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How Do You Say Turkey in Yiddish?

Rokhl’s Golden City: Why Yiddish culture, alive and well, needs small but reliable financial support, not saving

Rokhl Kafrissen
November 22, 2017
Inset photo: Matt Hurst Photography
Dan Blacksberg.Inset photo: Matt Hurst Photography
Inset photo: Matt Hurst Photography
Dan Blacksberg.Inset photo: Matt Hurst Photography

I went to a Yiddish lecture this Sunday. That’s not news. The Sholem Aleichem Cultural Center on Bainbridge Avenue, Bronx, hosts monthly Yiddish-language programming, and I try to make it up there as often as possible. This summer I saw Naomi Seidman speak about the image of Jesus in Yiddish literature, a talk that was just as delightful as it sounds. This Sunday, though, was something much more personally meaningful, no offense to Jesus. Karolina Szymaniak had come from Warsaw to speak about a hero of mine, Warsaw Ghetto chronicler Rokhl Oyerbakh.

Before the war, Oyerbakh, a formidable public intellectual and proto-feminist, was romantically involved with the Yiddish poet Itsik Manger. The relationship between Oyerbakh and Manger was a difficult one, mostly because Manger was a volatile, violent drunk. As Szymaniak got to the uncomfortable details of their relationship (something I’ve never heard spoken of frankly in a public setting) the 5-year-old playing games on his iPad behind me became restive. Yes, Manger beat Oyerbakh. He was a difficult—at which point the boy behind me suddenly yelled, in Yiddish, “Manger! I know him!”

Friends, I laugh-glared, because obviously. How blessed we are to have the youngest generation of Yiddishists with us on afternoons like this. How disgusted I am with Manger, a poet I adore. How thankful I am to Szymaniak and her groundbreaking work on Oyerbakh, a woman who suffered not only unimaginable catastrophe but also the utterly prosaic abuse of a man who claimed to love her. How absolutely, exquisitely timely.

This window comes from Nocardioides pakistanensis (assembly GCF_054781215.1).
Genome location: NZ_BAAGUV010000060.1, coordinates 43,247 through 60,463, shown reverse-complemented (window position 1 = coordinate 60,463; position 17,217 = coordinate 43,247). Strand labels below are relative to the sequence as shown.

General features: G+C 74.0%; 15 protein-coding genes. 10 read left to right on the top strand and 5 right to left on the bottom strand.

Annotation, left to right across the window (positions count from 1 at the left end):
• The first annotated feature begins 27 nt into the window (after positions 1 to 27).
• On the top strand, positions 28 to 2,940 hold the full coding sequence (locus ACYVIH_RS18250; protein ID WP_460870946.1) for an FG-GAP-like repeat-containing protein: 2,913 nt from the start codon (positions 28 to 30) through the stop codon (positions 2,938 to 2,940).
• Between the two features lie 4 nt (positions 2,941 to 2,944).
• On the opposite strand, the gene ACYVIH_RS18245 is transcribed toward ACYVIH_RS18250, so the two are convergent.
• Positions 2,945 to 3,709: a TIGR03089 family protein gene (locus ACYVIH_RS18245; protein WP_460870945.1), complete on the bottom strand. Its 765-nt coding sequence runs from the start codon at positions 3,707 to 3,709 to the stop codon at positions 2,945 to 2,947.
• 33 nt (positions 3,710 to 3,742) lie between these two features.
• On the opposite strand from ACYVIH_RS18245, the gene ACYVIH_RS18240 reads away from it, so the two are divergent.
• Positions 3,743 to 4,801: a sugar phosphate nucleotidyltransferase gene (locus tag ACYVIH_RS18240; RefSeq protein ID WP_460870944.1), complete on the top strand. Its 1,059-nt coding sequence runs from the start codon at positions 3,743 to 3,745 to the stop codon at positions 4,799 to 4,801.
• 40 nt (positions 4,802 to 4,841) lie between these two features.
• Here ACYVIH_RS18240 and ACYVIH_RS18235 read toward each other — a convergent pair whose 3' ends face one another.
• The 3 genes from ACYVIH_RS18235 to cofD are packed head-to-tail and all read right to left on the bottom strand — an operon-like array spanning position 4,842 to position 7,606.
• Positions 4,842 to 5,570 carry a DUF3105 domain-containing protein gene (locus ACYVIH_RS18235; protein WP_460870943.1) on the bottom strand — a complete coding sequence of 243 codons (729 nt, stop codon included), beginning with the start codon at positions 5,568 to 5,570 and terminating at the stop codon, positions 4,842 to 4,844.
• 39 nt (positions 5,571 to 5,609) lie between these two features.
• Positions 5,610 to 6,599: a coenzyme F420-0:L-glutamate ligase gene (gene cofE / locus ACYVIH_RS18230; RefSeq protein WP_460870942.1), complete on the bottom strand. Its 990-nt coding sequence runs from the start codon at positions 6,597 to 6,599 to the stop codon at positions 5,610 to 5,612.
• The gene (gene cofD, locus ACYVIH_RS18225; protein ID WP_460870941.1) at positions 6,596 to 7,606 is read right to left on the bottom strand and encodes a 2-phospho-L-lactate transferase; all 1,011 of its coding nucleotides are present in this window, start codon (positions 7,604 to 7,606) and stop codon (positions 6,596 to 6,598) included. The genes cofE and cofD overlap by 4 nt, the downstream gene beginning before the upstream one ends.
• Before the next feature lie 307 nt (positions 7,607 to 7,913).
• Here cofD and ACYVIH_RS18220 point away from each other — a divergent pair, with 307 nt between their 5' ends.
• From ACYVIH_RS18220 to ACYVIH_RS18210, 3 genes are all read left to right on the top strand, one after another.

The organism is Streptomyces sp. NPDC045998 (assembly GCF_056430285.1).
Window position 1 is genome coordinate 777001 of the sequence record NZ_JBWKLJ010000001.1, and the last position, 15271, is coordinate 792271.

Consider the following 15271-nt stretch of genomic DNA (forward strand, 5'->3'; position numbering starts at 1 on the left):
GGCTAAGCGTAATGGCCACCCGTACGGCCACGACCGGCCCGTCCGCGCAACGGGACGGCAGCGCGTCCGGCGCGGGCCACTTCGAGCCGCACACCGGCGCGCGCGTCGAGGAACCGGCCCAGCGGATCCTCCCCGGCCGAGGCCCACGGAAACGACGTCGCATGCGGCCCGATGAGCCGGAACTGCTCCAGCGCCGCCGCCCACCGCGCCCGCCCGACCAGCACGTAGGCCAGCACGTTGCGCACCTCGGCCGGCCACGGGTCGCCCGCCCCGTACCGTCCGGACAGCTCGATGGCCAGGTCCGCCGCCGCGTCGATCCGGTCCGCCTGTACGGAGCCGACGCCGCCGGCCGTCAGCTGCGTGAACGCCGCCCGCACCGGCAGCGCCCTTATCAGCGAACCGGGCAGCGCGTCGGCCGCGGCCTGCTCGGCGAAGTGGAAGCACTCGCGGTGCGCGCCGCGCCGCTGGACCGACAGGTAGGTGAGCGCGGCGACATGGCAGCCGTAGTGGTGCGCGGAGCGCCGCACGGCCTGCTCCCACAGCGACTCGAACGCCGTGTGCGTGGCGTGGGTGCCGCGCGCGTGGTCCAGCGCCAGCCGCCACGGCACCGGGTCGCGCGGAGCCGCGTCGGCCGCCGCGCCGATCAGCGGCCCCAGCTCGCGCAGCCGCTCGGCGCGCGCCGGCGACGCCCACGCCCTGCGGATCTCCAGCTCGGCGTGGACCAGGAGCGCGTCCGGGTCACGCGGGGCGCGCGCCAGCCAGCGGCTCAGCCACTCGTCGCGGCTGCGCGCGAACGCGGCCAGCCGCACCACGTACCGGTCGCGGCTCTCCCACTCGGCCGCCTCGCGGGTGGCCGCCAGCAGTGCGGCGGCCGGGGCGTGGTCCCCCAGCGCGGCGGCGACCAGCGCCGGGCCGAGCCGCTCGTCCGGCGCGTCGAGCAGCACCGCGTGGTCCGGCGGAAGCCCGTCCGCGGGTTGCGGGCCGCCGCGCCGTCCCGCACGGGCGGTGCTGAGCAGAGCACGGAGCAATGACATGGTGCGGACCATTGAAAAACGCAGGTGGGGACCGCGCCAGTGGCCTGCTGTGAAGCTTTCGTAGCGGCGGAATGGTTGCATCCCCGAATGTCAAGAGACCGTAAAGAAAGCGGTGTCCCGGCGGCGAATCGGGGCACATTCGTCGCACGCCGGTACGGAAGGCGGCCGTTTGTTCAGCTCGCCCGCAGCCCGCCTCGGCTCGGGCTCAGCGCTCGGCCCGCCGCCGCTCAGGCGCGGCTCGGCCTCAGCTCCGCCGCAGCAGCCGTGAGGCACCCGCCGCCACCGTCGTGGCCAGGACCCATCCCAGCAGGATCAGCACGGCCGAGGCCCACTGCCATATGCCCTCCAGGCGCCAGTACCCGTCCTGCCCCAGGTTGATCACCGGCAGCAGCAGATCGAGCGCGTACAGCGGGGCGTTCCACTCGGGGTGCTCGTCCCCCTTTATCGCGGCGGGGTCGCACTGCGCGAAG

The Bronx has long been a site of Yiddish life, and art and the Sholem Aleichem Center (and its one-time school) nurtured American-born Yiddish speakers for decades. Tsirl Waletzky, acclaimed for her papercut art, attended the Sholem Aleichem folkshul. Her son, Josh, went on to become a director, as well as an important composer of new Yiddish song. Josh has just put out a recording of six of his new compositions titled Passengers/Pasazhirn. The songs are by turn impressionistic, achingly personal and rousing, with one instant classic for the post-Occupy radical moment, Ninety-Nine/Nayn un nayntsik.

The last few years, Josh has quietly undertaken another kind of project—as a master teacher of Yiddish song. Made possible by an NYSCA grant (and the help of the indispensable Center for Traditional Music and Dance) Josh has been working with young artists interested in the Yiddish folk tradition. The work of some of my favorite artists, Benjy Fox-Rosen, Eleonore Biezunski, and Miryem Khaye Seigel, owes a debt to their intensive collaboration with Josh.

When I say that Josh’s Nayn un nayntsik is an instant classic I mean that quite literally. Daniel Kahn just covered it on his brilliant new CD, The Butcher’s Share, and it’s the kind of song that, without even trying, will righteously burn itself into your brain on first listen. The Butcher’s Share has all the things we’ve come to expect from Kahn: biting political commentary, insightful new English translations of Yiddish classics (his Shtil di Nakht gives me chills) and a rocking klez-inspired band. As much as it reflects Kahn’s own blend of Eastern Europe and Americana, The Butcher’s Share is also an expression of community. His setting of Dovid Edelshtat’s “Arbeter Froyen/Working Women” is dedicated to the late, beloved teacher Adrienne Cooper, and features vocals from her daughter, Sarah Gordon. Kahn also recorded “The Ballad of How the Jews Got to Europe,” a song from Cooper’s show Gluckel and which Cooper herself recorded on her last CD, Enchanted.